Palm Oil Monitor – Weekly Update 21st October 2019

ICAO: Is aviation a new palm-renewables battleground?

As reported in our last issue, a number of NGOs had made aviation fuel a policy issue – taking aim at palm oil. There were, of course, a number of problems with the claims made around renewable aviation fuels. The most critical of these being that – as far as we’re aware – there is currently no palm oil being used in aviation fuel. Anywhere.

But the background to the campaign by Rainforest Foundation Norway is as follows.

In the first week of October, the International Civil Aviation Organization (ICAO) held its annual assembly in Montreal. The ICAO is a multilateral organisation under the auspices of the UN that coordinates policies and positions between country representatives when it comes to civil aviation. For example, its lays down rules and procedures on international air traffic or accident investigations.

At its most recent meeting, it was endorsing a way forward for the aviation industry to cut its carbon emissions globally. The key to this is the use of biofuels. Energy efficiency has always been a key plank of aviation – airlines will cut energy use wherever possible to maintain profitability. Biofuels are therefore paramount.

Within this path forward on sustainability was the question of the industry’s support for Carbon Offsetting and Reduction Scheme for International Aviation (CORSIA). CORSIA is an accounting scheme for aviation emissions. It allows the use of sustainable aviation fuels produced from waste oil and biomass for carbon offsets.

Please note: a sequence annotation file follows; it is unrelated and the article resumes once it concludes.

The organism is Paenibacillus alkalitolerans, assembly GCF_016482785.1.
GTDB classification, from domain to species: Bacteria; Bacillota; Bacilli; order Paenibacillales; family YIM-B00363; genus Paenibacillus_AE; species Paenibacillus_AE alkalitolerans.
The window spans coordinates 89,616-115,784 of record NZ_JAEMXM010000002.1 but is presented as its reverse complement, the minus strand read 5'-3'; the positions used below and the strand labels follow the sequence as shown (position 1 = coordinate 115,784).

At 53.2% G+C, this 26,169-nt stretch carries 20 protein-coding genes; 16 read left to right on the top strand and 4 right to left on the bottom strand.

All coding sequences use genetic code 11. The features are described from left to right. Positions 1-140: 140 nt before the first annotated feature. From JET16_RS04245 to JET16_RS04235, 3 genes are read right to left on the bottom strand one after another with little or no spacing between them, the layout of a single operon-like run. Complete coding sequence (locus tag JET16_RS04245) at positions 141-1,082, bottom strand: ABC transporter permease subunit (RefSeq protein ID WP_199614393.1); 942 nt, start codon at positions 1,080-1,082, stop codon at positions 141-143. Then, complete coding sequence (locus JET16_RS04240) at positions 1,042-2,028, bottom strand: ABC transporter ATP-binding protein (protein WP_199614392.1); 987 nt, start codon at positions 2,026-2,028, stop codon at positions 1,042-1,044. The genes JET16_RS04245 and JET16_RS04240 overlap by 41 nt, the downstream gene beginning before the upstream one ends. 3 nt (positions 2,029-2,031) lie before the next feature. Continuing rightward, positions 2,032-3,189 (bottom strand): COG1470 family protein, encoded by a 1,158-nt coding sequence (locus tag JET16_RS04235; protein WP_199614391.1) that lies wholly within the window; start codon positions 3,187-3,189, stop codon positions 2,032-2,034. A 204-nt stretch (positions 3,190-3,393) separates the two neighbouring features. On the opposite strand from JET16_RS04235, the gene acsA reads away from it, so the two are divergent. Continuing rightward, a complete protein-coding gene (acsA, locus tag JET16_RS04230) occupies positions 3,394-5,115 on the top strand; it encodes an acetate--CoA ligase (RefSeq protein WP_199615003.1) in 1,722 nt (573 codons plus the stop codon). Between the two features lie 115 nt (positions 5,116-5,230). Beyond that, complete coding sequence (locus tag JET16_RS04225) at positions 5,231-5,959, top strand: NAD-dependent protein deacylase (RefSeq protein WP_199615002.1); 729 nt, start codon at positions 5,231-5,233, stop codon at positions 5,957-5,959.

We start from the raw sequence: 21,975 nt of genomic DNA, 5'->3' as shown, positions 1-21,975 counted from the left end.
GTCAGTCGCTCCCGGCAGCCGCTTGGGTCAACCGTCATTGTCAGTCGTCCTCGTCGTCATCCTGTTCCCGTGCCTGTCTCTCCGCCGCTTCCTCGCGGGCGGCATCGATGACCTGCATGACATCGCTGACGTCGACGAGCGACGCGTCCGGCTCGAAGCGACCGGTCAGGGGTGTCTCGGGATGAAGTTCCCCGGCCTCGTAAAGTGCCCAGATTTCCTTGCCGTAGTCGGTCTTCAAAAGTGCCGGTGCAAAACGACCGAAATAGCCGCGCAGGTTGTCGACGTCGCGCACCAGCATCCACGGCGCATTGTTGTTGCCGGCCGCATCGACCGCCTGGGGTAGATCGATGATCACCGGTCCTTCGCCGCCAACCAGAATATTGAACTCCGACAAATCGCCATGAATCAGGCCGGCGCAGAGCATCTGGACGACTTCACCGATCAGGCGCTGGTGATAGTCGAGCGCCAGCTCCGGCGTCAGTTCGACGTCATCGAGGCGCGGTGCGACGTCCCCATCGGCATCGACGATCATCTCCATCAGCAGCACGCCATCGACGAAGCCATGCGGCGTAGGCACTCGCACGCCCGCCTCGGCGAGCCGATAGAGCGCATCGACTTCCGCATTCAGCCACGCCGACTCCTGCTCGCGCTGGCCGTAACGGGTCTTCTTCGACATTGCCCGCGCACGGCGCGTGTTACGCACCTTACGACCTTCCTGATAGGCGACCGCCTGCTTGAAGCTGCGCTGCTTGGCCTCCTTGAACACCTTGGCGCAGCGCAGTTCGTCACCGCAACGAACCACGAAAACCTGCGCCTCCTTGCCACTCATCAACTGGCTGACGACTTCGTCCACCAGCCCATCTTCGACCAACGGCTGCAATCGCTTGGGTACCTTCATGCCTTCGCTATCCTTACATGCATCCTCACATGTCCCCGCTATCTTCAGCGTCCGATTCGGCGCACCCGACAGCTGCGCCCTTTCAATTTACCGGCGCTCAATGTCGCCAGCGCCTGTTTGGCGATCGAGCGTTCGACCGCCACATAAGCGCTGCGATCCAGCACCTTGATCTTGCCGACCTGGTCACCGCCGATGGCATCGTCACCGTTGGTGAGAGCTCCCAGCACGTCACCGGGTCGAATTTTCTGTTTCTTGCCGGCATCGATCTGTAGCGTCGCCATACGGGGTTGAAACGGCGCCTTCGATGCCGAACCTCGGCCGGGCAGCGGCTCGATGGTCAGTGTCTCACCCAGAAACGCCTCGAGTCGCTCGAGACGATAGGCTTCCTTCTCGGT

But the use of that biomass needs to be certified under the Roundtable on Sustainable Biomass (RSB). It is a reasonably strict protocol that does not provide a financial incentive for the use of sustainable aviation fuels.

So, what was Rainforest Foundation Norway’s objective?

There appeared to be two.

First was the general denigration of palm oil. RFN has never had a problem seeking complete ban of palm oil for certain uses, regardless of whether it is certified, supports smallholders or otherwise. Using the ICAO meeting as a platform is as good as any. A paper it published at the beginning of 2018 recommended a total halt on the use of palm-based biofuels globally.

Second was a pre-emptive move. Both Indonesia and Malaysia have signalled that they are putting resources into research for palm-based aviation fuel. Southeast Asia is a growing aviation market, and any demand for aviation fuel in that market will not likely be swayed by the environmental whims of European policymakers. Lobbying through the ICAO therefore makes a lot of sense for international objectives.

It’s worth mentioning that RFN does not take a similar position on soy-based biofuels, even though it has a higher deforestation footprint.

The RFN approach on aviation renewables has been so erroneous that it drew a stinging rebuke from the International Aviation and Travel Association:

the transparent attempt to discredit CORSIA through inaccurate assertions about SAF (sustainable Aviation Fuels) completely fails to stand up to any scrutiny. The media and the concerned public are invited to contact any of the members of the ICAO Committee on Aviation Environmental Protection, who will confirm how the aviation industry and serious environmental groups are working together to ensure that sustainable fuels adhere to the highest environmental standards.

However, IATA misses the political point here. This isn’t about aviation, this is just about palm oil, plain and simple.  Dutch Green MEP Bas Eickhout joined the fray, criticising the ICAO for not being up to the ‘climate task’. In his view, the world should have the same rules on biofuels as the European Union. This sounds remarkably like the RFN view.